The Positive Job Search

These days, competition in the job market is high — regardless of the industry in which you want to work. Unfortunately, when you have a disability, finding a job can be even more daunting. It is estimated that about 80% of the disabled population in the U.S. is unemployed. While it’s easy to become frustrated or disheartened during a job search, it’s important to take steps towards staying positive and optimistic. If you’re not sure where to start, we’ve got some ideas.

Creating a Job Search Routine will give structure and guidance to your job search.

1 Create a Job Search Routine

Begin by setting up a “game plan” for your job search and getting into a weekly routine. Your plan may include daily browsing of online job boards or even researching work-from-home job opportunities in your area. Once you have a better idea of where to look for jobs and how to go through the application process, you’ll become used to it and will be able to make it part of your routine.

Don’t forget to recognize and celebrate small victories such as sending out so many resumes in a day, attending a networking event, or even updating your LinkedIn page.

2 Celebrate Small Victories

Taking time to celebrate small victories in your job search is important to remaining optimistic and keeping a positive attitude. Reaching a goal, such as going through the process of filling out and submitting an application, warrants some celebration on your end. Make the celebration something simple but enjoyable, such as calling a friend, or enjoying an extra cup of coffee or cocoa. After that becomes routine, make the celebration more meaningful by increasing the number of applications you submit before a small celebration, etc. Have something extra-special to look forward to if you get an invitation for an interview, regardless of whether it ends in a job offer, such as viewing a favorite movie or eating a special meal.

Volunteer! Volunteering can not only provide job experience for your resume, but can also provide new contacts and possibily a path into a new job.

3 Look Into Volunteering

Even while you’re currently unemployed, taking advantage of volunteer opportunities is a great way to stay busy and gain experience and skills that could prove useful in a future job. All kinds of great volunteering opportunities are available online, and many of them are flexible in terms of how many hours per week you need to commit to and what responsibilities you have. You can find an opportunity that suits your interests and add it to your resume. Employers look favorably on volunteerism, as it shows you can commit and are reliable.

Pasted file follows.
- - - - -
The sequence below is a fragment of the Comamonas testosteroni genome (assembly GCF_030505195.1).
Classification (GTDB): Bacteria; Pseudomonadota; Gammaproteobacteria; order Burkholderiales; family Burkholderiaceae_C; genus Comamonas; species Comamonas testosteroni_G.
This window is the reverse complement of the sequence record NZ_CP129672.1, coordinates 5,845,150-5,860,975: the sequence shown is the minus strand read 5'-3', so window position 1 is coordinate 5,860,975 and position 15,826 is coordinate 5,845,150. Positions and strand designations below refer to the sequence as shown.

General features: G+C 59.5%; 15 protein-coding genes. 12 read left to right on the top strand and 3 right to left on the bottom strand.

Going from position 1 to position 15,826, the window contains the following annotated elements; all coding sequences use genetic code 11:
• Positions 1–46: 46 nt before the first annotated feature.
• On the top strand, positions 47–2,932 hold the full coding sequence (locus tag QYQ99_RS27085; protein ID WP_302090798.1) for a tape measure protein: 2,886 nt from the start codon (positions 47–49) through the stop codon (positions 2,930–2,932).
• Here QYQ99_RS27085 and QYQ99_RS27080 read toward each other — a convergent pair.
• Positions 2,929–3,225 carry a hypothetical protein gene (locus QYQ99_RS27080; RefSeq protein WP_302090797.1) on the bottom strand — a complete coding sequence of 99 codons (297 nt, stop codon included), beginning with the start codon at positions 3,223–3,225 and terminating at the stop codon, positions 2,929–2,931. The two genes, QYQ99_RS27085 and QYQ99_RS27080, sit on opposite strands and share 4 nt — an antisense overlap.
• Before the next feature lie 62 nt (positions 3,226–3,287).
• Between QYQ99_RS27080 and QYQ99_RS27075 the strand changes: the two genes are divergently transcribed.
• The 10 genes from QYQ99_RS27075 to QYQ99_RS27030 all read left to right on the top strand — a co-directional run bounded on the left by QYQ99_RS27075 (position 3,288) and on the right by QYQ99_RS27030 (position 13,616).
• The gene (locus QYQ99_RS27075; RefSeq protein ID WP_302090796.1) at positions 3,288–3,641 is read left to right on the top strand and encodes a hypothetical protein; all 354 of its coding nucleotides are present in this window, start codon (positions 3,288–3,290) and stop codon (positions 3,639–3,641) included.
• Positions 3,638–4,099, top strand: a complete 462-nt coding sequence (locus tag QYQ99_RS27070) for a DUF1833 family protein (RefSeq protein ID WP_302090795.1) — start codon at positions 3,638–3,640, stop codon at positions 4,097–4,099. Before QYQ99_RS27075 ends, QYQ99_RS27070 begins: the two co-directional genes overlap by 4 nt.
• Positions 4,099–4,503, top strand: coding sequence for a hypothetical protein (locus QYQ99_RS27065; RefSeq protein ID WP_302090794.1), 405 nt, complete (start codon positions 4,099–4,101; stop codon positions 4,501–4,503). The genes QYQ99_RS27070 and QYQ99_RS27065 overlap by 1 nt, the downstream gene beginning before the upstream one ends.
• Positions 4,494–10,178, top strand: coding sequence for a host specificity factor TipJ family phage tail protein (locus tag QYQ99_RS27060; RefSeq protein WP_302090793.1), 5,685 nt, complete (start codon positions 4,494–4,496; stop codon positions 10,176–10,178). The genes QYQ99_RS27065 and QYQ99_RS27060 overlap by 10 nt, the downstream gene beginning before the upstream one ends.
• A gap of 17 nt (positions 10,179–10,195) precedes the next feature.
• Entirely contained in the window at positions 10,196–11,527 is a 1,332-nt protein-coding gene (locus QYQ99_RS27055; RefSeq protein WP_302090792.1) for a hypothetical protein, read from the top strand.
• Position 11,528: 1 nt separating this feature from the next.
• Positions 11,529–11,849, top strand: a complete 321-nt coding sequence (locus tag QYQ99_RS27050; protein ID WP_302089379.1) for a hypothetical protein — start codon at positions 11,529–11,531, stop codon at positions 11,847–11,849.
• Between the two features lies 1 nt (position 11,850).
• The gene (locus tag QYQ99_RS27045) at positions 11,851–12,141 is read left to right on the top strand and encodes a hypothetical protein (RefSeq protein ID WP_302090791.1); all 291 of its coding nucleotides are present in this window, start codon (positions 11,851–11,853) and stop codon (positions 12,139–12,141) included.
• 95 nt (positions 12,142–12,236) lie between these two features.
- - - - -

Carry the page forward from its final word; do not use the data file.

What are the goals for your job search? Aim for them to achieve success.

4 Set Manageable Goals

By setting small, attainable goals you’ll avoid getting discouraged when a job search takes longer than you may wish. For example, setting a goal to get a job within a given time frame may be setting yourself up for disappointment. Consider instead setting an attainable goal like searching daily for jobs and applying for at least three jobs that interest you each week. Achieving these small goals will help you remain motivated. Set realistic goals that you can actually attain and measure rather than pie-in-the-sky goals. Being able to regularly check off a goal, even if it is that you applied for three jobs in a week, will keep you motivated to continue your search.

Rejection is hard, but dust yourself off quickly and move onto the next target.

5 Move on From Rejection

Very few people receive job offers after their first application or interview. Most people face multiple rejections before they end up with a job offer. Prepare for the likelihood you will receive rejections before you land a job. By accepting this, you will feel less disappointed when a rejection letter arrives or you don’t receive a call for an interview you were hoping to get. Rejection shouldn’t be taken personally. Remember, there IS an employer who will hire you! Finding that employer is just a matter of setting and reaching your job-search goals over time.

You can’t control for all external elements in your job search, but you can control things like improving your skills through online courses and revising your resume and cover letters.

6 Focus on What You Can Control

Many aspects of the job-search process will be outside your control. Accept that and move forward. For example, rather than focusing on jobs your disability may prevent you from doing, focus on skills you already have or can develop as you expand your job search. Instead of worrying that you don’t have computer skills you need, take an online typing course. Working toward things within your abilities and letting go of the rest will keep you focused on real progress and will lead to a positive attitude potential employers will notice.

Searching for employment when you’re disabled comes with its own unique challenges and obstacles. Staying focused and remaining positive will help you find a job over time. For help in finding work, register with LandAJob.org. Land-A-Job offers access to more than 500,000 positions across the country dedicated to individuals with disabilities.


Mike Sanders is the Director of Marketing for NTI and LandAjob. In the past, Mike was the Manager of Training for Canon North America, worked for a few Financial Firms, and has built Interactive media, Websites and Learning Management Systems for several Fortune 500 firms and start-ups.